Bikont, Anna. 2016. The Day We Burned Our Neighbors Alive. Crime and the Silence. New York.

Gross, Jan Tomasz. 2001. Neighbors: the destruction of the Jewish community in Jedwabne, Poland. Princeton, N.J.: Princeton University Press.

Kaczynski, Andrzej. 2000. Burning Alive. "Rzeczpospolita."

Kopp, Kristin Leigh, and Joanna Niżyńska. 2012. Germany, Poland, and postmemorial relations: in search of a livable past. New York, NY: Palgrave Macmillan.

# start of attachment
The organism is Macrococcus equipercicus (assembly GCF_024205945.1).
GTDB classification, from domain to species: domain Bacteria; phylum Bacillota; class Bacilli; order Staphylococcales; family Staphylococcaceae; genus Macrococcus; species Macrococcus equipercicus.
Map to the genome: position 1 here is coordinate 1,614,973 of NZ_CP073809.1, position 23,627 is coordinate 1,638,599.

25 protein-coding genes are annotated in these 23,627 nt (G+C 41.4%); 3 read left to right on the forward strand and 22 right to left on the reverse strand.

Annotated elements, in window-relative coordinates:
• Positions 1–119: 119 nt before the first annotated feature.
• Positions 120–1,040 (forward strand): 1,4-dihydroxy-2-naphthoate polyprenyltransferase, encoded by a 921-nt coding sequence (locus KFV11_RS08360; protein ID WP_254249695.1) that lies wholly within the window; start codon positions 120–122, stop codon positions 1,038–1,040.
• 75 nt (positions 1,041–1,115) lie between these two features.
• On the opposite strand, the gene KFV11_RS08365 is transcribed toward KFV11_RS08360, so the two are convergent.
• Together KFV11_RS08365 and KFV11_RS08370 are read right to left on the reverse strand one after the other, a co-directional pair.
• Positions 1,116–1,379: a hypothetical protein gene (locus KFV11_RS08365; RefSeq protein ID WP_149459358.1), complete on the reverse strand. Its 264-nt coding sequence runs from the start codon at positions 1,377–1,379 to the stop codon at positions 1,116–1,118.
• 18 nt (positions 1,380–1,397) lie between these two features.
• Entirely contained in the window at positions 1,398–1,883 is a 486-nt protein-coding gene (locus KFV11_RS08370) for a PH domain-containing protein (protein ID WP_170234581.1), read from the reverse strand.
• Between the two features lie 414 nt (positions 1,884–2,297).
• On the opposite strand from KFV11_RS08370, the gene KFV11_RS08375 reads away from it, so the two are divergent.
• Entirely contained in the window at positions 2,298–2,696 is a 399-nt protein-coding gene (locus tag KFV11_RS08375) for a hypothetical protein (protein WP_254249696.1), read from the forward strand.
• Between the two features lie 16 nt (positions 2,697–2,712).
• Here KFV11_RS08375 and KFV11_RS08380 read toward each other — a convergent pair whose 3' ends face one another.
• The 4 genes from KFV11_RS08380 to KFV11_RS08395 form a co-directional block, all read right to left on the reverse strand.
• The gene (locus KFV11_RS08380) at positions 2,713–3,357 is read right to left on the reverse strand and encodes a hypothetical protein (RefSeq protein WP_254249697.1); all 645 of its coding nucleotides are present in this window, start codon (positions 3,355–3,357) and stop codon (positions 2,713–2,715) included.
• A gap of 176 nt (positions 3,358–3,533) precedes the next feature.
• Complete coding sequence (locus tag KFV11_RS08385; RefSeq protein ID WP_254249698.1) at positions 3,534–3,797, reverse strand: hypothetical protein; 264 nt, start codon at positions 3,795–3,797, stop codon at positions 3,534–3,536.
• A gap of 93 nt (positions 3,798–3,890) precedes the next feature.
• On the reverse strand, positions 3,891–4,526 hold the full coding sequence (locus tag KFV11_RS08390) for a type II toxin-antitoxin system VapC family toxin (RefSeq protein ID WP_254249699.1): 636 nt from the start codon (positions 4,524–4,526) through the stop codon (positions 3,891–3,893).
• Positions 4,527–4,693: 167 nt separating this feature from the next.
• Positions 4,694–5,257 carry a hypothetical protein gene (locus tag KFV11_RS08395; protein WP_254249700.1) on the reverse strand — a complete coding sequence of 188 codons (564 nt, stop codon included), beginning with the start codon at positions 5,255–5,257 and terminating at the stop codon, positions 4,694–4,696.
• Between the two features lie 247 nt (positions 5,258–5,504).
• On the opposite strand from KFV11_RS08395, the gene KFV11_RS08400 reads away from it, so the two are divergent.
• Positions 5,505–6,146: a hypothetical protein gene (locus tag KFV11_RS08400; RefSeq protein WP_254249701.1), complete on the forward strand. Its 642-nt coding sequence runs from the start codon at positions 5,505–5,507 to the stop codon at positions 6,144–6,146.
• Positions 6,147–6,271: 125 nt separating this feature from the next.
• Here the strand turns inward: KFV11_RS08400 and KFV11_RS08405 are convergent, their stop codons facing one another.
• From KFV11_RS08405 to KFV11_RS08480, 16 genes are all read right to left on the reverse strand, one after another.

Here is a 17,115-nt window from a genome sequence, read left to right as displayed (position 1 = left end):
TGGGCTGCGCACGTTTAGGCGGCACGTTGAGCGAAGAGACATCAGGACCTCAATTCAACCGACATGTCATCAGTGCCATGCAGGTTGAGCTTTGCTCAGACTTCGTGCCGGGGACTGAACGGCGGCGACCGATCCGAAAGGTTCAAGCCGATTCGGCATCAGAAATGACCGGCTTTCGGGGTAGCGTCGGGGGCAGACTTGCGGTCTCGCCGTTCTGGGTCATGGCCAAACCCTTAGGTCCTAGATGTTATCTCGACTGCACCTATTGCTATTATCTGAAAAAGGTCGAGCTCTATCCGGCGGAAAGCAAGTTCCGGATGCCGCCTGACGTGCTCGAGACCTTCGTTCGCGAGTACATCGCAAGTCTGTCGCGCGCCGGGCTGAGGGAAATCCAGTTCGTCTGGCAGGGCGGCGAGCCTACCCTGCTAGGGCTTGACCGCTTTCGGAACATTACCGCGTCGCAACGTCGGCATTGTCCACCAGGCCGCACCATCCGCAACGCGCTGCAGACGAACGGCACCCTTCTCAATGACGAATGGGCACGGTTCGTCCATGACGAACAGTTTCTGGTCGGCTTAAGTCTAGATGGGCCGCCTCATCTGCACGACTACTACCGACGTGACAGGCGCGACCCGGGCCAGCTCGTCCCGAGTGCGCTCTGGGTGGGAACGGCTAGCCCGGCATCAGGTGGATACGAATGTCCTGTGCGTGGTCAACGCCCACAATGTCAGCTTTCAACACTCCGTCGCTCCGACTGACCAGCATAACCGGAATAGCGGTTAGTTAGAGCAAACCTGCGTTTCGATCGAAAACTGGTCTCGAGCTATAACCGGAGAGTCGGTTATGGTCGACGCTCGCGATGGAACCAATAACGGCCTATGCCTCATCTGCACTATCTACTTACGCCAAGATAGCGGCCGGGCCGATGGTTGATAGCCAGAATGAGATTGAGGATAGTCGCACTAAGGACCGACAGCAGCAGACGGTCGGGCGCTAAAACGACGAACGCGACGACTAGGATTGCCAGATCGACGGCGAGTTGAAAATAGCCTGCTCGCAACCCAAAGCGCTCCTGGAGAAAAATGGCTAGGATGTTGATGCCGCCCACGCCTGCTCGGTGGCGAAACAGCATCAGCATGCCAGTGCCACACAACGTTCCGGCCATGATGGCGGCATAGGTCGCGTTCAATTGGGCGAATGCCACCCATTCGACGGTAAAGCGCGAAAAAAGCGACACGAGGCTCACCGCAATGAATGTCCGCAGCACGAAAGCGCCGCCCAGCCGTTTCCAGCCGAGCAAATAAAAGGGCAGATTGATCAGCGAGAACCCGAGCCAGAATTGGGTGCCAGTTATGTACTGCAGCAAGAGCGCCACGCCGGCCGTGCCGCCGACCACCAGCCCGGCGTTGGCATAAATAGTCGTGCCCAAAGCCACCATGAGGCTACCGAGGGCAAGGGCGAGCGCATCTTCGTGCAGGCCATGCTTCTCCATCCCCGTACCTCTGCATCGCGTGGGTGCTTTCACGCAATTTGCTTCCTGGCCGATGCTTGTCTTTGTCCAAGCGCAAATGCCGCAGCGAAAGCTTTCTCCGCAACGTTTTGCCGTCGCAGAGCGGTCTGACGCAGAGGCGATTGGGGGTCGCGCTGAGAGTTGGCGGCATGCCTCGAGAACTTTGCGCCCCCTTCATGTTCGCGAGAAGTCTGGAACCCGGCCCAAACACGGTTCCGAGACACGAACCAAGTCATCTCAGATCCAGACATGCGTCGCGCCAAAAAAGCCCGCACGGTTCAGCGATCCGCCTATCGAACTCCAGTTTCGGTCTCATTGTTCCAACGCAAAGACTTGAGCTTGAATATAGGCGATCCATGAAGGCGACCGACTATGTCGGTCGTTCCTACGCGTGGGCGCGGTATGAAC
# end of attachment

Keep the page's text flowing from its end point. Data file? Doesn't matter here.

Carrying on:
Polonsky, Antony, and Joanna B. Michlic. 2004. The neighbors respond: the controversy over the Jedwabne Massacre in Poland. Princeton, N.J.: Princeton University Press.

Deadline is approaching?

Wait no more. Let us write you an essay from scratch

Receive Paper In 3 Hours
Calculate the Price
275 words
First order 15%
Total Price:
$38.07 $38.07
Calculating ellipsis
Hire an expert
This discount is valid only for orders of new customer and with the total more than 25$
This sample could have been used by your fellow student... Get your own unique essay on any topic and submit it by the deadline.

Find Out the Cost of Your Paper

Get Price